Built on a sloping site, the terrace building is one of the most spectacular industrial buildings in the world, and symbolises one of the most outstanding periods in the history of Uhrenfabrik Junghans. This period which is now revisited in the form of two special timepieces limited to 1,500 units respectively: the Meister Classic Terrassenbau and the Meister Handaufzug Terrassenbau.
With an ever increasing demand for timepieces out of the Black Forest, Junghans counted as the biggest clock manufacturer in the world at the beginning of the 20th century. Due to the narrow nature of the valley in which the site of the business was located, Arthur Junghans and Stuttgart architect Philipp Jakob Manz took the decision to build the factory premises over nine levels on the steep hillside covered with a dense population of spruce. Over the following decades, the terrace building would become the core of watch and calibre assembly.
It was also during this period that the Meister models were born. The first mechanical watches in the series originated back as the 1930s, enjoying their heyday throughout the 1950s and 1960s. Automatic movements such as the chronometer calibre J83 developed specifically for the Meister series, are amongst the most sophisticated ever designed in the terrace building. The new Meister Terrassenbau series allows you to experience this particular period of the company’s history on your very own wrist. The classic elegance of the Meister models is represented in both limited special editions: A particularly intricate design, the convex dial with accentuated main indices and the harmonious aesthetics of the colour nuances are the achievement of masterly watch design.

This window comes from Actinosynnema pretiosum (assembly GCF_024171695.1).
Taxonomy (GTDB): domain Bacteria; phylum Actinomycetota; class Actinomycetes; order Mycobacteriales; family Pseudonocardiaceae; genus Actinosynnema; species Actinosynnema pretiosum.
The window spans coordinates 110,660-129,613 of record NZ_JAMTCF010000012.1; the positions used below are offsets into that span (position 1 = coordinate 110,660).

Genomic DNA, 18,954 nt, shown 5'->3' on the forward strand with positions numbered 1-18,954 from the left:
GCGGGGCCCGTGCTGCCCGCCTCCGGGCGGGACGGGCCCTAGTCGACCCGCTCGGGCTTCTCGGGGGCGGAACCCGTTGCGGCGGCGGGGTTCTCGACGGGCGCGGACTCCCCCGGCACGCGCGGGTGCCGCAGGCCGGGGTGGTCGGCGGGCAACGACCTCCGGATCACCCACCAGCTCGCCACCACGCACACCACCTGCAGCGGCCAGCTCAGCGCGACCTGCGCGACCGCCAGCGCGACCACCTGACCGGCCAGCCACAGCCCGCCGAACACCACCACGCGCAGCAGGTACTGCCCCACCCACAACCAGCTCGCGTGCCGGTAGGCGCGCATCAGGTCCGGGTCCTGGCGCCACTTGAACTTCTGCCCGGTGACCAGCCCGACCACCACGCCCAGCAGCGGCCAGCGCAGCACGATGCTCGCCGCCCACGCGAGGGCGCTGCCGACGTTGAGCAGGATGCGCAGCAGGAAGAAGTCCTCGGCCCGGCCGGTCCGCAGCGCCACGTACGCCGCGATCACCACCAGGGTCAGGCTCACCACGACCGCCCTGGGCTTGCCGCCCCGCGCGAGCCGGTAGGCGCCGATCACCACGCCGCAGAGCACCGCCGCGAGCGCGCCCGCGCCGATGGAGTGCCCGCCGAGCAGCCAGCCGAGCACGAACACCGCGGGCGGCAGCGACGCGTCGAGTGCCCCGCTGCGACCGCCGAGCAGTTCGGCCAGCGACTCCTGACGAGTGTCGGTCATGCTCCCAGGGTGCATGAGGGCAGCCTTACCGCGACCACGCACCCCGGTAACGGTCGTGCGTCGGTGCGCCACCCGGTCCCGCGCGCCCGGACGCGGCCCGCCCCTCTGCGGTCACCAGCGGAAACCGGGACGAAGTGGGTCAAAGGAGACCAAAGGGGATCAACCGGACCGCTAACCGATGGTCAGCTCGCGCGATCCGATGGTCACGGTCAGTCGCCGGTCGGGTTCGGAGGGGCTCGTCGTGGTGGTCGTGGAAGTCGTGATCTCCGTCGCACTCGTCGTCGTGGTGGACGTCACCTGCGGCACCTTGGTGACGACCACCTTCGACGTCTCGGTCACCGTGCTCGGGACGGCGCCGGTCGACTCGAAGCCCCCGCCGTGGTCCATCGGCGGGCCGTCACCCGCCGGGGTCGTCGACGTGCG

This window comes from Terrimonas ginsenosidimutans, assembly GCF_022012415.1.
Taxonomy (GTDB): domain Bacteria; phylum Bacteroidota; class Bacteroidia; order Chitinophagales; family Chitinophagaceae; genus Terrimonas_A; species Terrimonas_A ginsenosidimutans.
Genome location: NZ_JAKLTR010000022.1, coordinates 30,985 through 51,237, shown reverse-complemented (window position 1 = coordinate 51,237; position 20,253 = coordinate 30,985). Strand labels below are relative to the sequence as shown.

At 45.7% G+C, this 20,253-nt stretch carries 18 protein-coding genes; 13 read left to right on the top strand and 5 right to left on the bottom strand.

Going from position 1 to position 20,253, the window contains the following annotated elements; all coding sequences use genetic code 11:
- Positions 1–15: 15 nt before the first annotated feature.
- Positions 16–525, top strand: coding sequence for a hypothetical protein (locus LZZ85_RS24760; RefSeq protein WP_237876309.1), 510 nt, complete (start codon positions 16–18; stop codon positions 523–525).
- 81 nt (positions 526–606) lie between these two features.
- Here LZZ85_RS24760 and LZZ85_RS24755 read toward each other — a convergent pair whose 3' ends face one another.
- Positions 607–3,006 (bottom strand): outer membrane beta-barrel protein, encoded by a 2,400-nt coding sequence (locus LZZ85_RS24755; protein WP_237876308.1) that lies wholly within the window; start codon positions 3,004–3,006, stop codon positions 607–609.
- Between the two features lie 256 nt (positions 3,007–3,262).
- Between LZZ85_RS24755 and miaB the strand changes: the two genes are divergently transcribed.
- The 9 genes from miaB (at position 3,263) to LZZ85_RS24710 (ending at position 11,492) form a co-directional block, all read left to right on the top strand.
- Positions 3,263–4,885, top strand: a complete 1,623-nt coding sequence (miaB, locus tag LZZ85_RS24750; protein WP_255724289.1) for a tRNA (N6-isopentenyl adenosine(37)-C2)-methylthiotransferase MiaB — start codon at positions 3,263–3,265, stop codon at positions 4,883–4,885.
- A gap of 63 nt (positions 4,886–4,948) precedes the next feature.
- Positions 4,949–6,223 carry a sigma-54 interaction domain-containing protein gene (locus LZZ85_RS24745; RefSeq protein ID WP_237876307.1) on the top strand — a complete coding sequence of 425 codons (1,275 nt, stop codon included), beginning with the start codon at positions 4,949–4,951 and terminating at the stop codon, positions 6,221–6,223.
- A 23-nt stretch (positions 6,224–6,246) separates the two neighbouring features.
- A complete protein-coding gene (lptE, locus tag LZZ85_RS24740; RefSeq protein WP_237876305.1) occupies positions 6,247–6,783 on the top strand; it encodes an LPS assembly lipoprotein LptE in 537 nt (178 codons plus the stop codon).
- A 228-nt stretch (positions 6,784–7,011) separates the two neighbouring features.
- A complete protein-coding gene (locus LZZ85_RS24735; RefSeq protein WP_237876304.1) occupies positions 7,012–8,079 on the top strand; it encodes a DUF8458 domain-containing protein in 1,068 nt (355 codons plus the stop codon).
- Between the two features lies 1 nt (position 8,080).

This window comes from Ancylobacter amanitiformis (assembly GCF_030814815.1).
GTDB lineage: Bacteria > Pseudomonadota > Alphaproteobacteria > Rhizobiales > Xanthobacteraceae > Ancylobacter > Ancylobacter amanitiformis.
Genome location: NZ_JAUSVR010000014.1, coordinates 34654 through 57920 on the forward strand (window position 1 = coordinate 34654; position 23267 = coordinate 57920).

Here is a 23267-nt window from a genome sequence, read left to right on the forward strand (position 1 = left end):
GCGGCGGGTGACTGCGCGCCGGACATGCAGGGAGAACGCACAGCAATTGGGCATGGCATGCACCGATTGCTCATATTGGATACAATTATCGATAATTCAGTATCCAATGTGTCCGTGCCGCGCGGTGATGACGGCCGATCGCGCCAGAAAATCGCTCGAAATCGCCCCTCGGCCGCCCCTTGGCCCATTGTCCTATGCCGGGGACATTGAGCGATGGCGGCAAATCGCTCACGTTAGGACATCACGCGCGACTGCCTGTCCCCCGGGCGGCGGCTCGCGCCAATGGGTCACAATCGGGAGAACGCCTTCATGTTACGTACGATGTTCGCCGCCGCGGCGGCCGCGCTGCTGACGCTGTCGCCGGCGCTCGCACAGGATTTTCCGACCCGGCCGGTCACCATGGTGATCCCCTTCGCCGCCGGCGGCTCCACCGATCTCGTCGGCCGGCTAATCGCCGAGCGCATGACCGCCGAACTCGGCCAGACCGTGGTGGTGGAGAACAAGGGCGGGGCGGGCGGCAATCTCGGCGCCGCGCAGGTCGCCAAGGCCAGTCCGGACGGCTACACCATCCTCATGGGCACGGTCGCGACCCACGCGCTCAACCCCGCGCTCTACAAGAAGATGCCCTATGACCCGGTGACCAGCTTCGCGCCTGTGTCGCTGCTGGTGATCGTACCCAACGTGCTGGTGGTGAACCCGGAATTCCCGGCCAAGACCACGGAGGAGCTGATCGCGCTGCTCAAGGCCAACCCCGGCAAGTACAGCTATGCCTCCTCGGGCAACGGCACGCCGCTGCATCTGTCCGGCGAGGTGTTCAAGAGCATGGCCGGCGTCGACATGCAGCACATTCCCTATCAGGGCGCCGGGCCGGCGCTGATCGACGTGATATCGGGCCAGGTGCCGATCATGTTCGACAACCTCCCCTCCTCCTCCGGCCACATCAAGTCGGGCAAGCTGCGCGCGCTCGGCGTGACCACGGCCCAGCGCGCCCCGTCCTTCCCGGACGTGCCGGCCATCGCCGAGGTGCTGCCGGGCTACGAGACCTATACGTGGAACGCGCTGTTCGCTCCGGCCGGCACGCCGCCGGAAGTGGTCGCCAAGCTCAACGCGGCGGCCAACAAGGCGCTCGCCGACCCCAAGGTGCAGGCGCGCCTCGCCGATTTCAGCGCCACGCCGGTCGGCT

The meandering pattern of the terrace building as an embossed design element is relayed in the minute track – standing out subtly in a soft grey from the fine matt silver of the dial. A white ring runs along the outer edge of the minute track to emphasise the elaborately crafted dial.
The hue of the alligator leather strap is taken directly from the dark green wall tiles which adorn the stairways of the architectural landmark. Applied using Junghans's very own printing facilities, a wonderfully detailed image of the source of inspiration itself is then revealed on the case back. The miniature transparent windows also provide a view of the inner workings: intricate interaction of numerous gear wheels with utmost precision, very much representative of the working procedures applied by the watchmakers of yesteryear.
Following extensive renovation work, the listed terrace building now houses a museum covering the history of clockmaking in the Black Forest. It also serves as a source of inspiration for the creation of exceptional timepieces more than one hundred years after its original construction – as so eloquently evidenced in the Meister Classic Terrassenbau and the Meister Handaufzug Terrassenbau.